Or: How I Learned to Stop Worrying and Love the module
Had the whole world gone mad?
Enter the module
The way I eventually got around sharing data between files was to put a god object in the global scope. The way I got around the minification issue? Well… I just didn’t.
And the reason I didn’t is that the internet didn’t really solve these problems until relatively recently. The concept of a small, reuseable “module” didn’t really become truly ubiquitous until the appearance of angular in 2009 and the dojo loader, and it didn’t leave those frameworks until 2011 when require.js brought Asynchronous Module Definition to the masses. Around the same time though, a competing module-definition specification (common.js, as used and popularized by node.js) emerged and thus, like busses, we had three solutions to the problem where once we had none.
As if having three solutions wasn’t enough, some bright spark then came up with UMD (universal module definition) as a way of unifying them – the concept being to create one module definition to rule them all. The reality though, is as follows:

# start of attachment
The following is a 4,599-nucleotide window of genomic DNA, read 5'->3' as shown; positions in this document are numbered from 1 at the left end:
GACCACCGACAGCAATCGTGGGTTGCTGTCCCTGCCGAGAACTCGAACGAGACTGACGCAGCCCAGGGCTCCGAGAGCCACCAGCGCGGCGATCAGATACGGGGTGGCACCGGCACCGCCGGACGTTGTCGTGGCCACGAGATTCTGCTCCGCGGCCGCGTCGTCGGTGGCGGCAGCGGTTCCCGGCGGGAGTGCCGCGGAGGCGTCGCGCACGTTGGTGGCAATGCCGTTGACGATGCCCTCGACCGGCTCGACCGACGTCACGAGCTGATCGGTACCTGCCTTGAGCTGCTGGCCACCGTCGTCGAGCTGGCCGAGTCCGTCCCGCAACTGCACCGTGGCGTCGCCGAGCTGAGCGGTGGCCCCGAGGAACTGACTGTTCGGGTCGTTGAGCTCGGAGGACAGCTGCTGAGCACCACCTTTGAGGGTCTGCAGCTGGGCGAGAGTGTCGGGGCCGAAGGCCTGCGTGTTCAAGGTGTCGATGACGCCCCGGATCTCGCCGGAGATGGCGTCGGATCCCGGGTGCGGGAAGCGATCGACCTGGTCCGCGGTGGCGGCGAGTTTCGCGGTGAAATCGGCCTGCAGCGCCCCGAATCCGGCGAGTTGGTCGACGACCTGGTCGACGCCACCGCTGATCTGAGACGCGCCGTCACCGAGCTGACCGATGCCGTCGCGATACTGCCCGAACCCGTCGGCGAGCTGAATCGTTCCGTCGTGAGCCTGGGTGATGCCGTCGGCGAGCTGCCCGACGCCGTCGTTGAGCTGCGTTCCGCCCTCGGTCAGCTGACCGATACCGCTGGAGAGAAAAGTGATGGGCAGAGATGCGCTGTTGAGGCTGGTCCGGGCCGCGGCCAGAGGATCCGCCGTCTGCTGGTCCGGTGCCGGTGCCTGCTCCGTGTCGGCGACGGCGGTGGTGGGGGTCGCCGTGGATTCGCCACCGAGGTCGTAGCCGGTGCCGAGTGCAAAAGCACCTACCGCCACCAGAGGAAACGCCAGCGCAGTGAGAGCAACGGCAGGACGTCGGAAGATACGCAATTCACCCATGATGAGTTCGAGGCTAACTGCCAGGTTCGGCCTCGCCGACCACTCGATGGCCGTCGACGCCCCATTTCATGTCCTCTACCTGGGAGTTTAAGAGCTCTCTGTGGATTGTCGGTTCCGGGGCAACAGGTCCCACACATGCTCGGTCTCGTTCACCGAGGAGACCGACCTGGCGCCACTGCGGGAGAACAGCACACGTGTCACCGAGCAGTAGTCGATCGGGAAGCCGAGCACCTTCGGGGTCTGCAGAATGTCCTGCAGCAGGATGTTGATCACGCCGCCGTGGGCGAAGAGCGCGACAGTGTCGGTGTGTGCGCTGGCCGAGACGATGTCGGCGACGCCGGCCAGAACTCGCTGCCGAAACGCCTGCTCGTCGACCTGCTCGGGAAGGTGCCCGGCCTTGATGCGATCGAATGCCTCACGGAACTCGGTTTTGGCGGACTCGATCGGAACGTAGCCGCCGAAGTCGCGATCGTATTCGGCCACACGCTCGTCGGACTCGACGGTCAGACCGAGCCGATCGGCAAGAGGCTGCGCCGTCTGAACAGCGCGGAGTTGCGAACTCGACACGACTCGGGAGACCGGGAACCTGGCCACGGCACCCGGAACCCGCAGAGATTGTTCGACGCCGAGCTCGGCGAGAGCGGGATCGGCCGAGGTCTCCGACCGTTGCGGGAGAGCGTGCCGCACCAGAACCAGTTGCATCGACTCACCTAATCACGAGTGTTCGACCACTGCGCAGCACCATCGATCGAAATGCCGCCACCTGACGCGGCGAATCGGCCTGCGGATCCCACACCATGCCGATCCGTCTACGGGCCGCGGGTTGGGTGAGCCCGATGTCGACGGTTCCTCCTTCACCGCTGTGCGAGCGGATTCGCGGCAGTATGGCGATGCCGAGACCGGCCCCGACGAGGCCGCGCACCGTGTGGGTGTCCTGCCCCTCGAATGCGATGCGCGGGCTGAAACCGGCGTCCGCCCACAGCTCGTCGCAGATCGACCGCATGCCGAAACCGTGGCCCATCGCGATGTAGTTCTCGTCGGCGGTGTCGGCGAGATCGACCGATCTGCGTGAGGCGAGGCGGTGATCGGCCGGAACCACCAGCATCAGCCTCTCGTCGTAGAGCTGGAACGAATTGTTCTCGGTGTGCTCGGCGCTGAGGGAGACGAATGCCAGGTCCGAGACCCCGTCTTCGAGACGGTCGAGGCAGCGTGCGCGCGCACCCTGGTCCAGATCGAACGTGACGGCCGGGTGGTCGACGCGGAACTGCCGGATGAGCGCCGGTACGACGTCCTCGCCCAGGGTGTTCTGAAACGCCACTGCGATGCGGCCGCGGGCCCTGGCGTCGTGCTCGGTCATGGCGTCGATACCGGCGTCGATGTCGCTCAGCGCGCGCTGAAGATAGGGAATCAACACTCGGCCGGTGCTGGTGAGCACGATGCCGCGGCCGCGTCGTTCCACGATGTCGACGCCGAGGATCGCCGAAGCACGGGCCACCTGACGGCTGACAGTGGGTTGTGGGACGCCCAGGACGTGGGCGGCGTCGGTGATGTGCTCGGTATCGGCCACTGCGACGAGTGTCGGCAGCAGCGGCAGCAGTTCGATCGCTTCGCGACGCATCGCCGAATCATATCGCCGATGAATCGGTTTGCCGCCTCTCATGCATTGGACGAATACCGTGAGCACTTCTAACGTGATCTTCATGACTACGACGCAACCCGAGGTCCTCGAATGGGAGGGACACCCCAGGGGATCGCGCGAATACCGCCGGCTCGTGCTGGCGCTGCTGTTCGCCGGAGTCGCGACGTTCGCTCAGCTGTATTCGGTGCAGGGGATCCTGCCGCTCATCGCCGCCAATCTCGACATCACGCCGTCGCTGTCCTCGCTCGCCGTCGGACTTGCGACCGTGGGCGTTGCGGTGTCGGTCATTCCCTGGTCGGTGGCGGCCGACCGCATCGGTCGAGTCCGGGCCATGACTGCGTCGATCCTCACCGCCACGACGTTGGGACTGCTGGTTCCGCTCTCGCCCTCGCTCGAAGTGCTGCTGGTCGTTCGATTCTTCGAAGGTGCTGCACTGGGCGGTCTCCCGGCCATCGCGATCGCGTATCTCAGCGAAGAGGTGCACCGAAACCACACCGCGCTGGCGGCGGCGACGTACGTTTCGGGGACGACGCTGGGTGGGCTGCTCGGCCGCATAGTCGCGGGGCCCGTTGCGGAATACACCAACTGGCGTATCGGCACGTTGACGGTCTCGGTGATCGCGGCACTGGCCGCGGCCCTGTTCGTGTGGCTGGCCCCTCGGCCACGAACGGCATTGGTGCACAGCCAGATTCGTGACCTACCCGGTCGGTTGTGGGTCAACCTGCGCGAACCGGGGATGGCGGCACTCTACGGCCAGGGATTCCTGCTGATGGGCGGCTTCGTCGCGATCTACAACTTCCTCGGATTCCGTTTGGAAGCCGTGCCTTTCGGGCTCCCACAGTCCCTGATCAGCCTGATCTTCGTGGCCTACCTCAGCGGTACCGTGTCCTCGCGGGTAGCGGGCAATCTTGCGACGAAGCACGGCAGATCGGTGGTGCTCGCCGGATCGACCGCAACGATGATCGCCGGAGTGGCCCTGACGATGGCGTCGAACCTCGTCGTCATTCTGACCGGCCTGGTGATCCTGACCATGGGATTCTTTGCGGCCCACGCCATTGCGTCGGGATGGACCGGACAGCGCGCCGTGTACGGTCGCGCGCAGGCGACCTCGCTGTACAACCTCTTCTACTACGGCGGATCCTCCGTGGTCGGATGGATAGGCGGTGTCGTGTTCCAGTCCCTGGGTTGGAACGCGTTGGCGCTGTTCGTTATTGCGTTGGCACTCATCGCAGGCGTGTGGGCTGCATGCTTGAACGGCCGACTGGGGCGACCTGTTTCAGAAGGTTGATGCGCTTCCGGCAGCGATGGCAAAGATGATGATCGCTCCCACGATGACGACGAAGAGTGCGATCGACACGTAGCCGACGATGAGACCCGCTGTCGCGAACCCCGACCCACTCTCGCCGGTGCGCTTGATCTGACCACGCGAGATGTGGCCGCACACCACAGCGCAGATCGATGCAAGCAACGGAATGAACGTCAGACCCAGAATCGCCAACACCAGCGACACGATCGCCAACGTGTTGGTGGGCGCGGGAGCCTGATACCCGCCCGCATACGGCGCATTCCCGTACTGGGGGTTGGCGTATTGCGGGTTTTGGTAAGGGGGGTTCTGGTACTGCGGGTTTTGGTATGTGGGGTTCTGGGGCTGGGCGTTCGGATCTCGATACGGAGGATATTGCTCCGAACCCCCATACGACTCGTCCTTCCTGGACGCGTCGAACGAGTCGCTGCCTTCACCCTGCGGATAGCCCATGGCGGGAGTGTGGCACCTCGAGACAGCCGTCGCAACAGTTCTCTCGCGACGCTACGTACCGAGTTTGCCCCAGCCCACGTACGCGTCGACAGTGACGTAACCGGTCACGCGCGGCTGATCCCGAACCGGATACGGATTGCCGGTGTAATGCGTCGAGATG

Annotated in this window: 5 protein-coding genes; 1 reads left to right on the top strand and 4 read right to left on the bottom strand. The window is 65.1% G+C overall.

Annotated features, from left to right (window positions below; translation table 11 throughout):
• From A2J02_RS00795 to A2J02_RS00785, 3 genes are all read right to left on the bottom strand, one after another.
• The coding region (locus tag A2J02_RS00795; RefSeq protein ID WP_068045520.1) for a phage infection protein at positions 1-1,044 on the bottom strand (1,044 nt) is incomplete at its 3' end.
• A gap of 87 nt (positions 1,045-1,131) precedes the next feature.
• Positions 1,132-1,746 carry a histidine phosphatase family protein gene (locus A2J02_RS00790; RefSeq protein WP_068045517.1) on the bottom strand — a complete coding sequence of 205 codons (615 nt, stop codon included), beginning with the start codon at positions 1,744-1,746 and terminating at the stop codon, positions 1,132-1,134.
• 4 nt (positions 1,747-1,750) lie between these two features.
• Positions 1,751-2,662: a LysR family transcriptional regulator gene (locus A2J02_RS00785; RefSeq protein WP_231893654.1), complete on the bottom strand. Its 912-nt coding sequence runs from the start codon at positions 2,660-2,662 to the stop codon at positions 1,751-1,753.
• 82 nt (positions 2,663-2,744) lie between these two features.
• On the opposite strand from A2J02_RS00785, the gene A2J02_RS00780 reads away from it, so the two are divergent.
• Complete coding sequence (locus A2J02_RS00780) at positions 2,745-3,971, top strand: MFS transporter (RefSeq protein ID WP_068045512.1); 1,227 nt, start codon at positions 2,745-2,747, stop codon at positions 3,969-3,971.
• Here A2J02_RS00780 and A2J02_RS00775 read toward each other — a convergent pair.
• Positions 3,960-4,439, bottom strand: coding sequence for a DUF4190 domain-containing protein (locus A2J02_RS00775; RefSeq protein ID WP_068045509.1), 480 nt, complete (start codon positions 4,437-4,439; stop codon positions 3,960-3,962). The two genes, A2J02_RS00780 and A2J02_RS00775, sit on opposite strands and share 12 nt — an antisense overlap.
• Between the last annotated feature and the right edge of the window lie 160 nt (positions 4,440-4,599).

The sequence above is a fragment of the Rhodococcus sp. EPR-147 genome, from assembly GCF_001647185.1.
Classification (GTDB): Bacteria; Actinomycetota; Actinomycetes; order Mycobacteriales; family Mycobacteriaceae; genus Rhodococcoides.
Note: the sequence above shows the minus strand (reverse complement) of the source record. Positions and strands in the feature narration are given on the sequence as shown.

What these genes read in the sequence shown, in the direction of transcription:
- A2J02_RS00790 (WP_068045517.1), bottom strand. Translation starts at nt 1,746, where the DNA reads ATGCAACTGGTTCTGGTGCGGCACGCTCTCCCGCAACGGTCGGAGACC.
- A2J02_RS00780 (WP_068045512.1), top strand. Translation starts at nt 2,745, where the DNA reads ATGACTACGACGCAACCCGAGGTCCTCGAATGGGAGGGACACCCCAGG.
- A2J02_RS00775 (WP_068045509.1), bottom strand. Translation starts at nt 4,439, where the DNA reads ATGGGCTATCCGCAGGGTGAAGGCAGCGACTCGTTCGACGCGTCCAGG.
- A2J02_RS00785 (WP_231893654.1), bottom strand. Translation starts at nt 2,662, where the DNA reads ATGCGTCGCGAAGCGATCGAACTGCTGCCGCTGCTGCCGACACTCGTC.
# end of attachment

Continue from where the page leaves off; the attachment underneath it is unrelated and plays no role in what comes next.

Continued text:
“Does it look like the user is using AMD? Okay cool the you are an AMD module, unless they aren’t, in which case see if it looks like they’re using common.js. They not using that either? Fuck it then, put it in global scope”
That, ladies and gentlemen, is the best we have at time of writing 🙂
Package managers and Build tools
Despite releasing v1.0 earlier this year and still being in active development, it was largely abandoned in favour of gulp in 2015 – with gulp’s reign to be very short lived as the wind appears to now blow in Webpack’s direction less than a year later.
This is where the ideas are thriving – and so it follows, this is the place to be.